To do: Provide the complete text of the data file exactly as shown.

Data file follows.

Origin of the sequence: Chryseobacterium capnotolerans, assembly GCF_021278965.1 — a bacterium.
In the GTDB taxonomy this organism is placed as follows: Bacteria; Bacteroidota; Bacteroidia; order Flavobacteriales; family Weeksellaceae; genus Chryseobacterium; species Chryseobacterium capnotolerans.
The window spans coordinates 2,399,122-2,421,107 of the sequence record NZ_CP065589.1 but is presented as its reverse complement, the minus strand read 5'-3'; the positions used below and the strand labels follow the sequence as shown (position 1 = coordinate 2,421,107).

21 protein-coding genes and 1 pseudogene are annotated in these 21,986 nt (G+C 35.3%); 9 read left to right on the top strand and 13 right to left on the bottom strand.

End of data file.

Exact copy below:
Origin of the sequence: Chryseobacterium capnotolerans, assembly GCF_021278965.1 — a bacterium.
In the GTDB taxonomy this organism is placed as follows: Bacteria; Bacteroidota; Bacteroidia; order Flavobacteriales; family Weeksellaceae; genus Chryseobacterium; species Chryseobacterium capnotolerans.
The window spans coordinates 2,399,122-2,421,107 of the sequence record NZ_CP065589.1 but is presented as its reverse complement, the minus strand read 5'-3'; the positions used below and the strand labels follow the sequence as shown (position 1 = coordinate 2,421,107).

21 protein-coding genes and 1 pseudogene are annotated in these 21,986 nt (G+C 35.3%); 9 read left to right on the top strand and 13 right to left on the bottom strand.